Living Under the Earth – Remembrance Day Story of Corrie Schoofs

Corrie Schoofs remembers seeing her first Nazi German plane over 78 years ago.

Schoofs, age six at the time, was out in the streets of her hometown of Bladel, Netherlands on a warm Sunday afternoon with one of her girlfriends when she saw a plane coming unusually low towards Bladel.

Suddenly, Schoofs heard her father, Ludovicus, in the distance yelling “come home! Come home!”

She proceeded to run for her life, joining her seven siblings in hiding out by the shrubs in her backyard since Ludovicus thought their home was going to be targeted by the bombs.

But after a ground-shaking bomb exploded three houses down, leaving a hole in the ground the size of their neighbour’s yard, Ludovicus ordered his family to run to their cellar.

That dark, narrow cellar became her family’s hiding spot for years.

Corrie Schoofs lived in a dark cellar in Bladel, Netherlands for the majority of the Second World War before immigrating to Canada with her family in 1953 via boat. NIK KOWALSKI

“From then on that was our life, living in there,” said Schoofs. “We didn’t entertain ourselves, we just cried and prayed.”

“I thought I’d die in that cellar.”

In May 1940, Nazi Germany completely invaded the Netherlands within days, holding occupation for nearly five years during the Second World War. 

With a mindset of a new Europe led by Germany, Nazi Germany, along with Japan and Italy, fought the Allied forces, which included Canada, Great Britain, the Soviet Union, the United States, and all members of the United Nations.

The loud engine sound of a plane approaching, followed by taking cover in the cellar became a regular occurrence for the Schoofs family.

Either the plane engine or hearing the sharp whistle of an incoming grenade.

For food, Schoofs remembers her father going upstairs daily to quickly cook for his family who remained down in the cellar.

Not knowing how to cook, he worked with limited supplies such as pancakes, bread, potatoes, and roggevlokken, which is Dutch for rye flakes.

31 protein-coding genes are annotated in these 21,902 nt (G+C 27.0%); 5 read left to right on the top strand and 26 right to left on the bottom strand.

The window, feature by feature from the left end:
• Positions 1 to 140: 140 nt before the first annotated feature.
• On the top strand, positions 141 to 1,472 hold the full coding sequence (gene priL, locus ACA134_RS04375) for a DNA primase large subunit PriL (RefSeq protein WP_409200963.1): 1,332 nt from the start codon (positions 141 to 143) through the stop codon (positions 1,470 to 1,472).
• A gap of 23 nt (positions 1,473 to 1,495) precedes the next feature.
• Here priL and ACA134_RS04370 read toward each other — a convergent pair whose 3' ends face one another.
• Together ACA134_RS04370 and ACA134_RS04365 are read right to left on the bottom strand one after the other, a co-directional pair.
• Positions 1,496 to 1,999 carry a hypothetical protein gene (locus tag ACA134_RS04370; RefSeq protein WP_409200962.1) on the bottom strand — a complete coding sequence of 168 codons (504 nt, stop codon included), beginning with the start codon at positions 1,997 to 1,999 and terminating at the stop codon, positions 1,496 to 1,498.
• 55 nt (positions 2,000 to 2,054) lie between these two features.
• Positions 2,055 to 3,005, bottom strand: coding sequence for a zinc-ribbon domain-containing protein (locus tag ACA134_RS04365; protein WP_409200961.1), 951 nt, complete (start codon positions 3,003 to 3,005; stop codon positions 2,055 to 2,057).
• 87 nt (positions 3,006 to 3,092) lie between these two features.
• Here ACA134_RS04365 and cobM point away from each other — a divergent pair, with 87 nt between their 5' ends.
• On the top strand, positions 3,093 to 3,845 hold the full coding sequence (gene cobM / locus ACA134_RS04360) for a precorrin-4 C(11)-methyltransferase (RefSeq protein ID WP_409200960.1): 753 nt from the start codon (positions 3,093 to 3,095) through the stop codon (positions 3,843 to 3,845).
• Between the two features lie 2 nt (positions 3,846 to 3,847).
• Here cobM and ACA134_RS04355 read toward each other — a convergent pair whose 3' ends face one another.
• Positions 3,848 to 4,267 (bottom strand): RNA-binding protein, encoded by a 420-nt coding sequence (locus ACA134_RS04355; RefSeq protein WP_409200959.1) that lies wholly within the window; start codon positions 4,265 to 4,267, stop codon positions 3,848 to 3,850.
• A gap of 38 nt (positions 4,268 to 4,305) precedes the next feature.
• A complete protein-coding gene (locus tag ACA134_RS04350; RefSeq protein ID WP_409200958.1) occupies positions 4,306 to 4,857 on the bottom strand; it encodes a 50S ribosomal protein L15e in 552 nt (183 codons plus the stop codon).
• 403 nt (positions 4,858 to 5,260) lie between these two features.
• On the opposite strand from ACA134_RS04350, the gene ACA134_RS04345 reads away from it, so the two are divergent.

“It tasted good because we were hungry,” said Schoofs. She admits her family never starved.

In 1945, Canadian and British soldiers liberated the Netherlands, freeing the country from Nazi German occupation.

“I knew they were friendly when they started throwing chocolate bars to us kids, and gum,” said Schoofs with a smile on her face.

The constant bombings and grenade explosions left the town residents of Bladel without work, or had them building all the destroyed buildings recalled Schoofs. 

As a result, the living conditions remained poor.

“Only three of us had pairs of shoes, we would take turns going to services on Sundays because you had to wear shoes,” said Schoofs.

In 1953 the Schoofs family immigrated to Canada, living and working at a chicken coop near Portage la Prairie.

Schoofs didn’t think her parents would leave their kids in Canada at the time, but knew they missed the Netherlands, Schoofs saying “my parents would have crawled back.” 

During their first year in Canada, Schoofs remembers her mother crying while sitting on a tree stump out behind the chicken coop.

Asking her mother what’s wrong, she replied saying she was just not feeling good.

It wasn’t until years later that Schoofs’ mother revealed what she was thinking on that tree stump.

“She told me ‘what have I done bringing my children here, living in a chicken coop’.” 

Today, Schoofs attends a Remembrance Day service every year, and via an announcement or prayer, will specifically thank Canadians for liberating her birth country. 

Schoofs and her late husband, who lived in the Netherlands during the Second World War too, are proud to be Canadians.

“My husband would say, ‘I was a real Canadian, but when football came on, I became Dutch that day’.”

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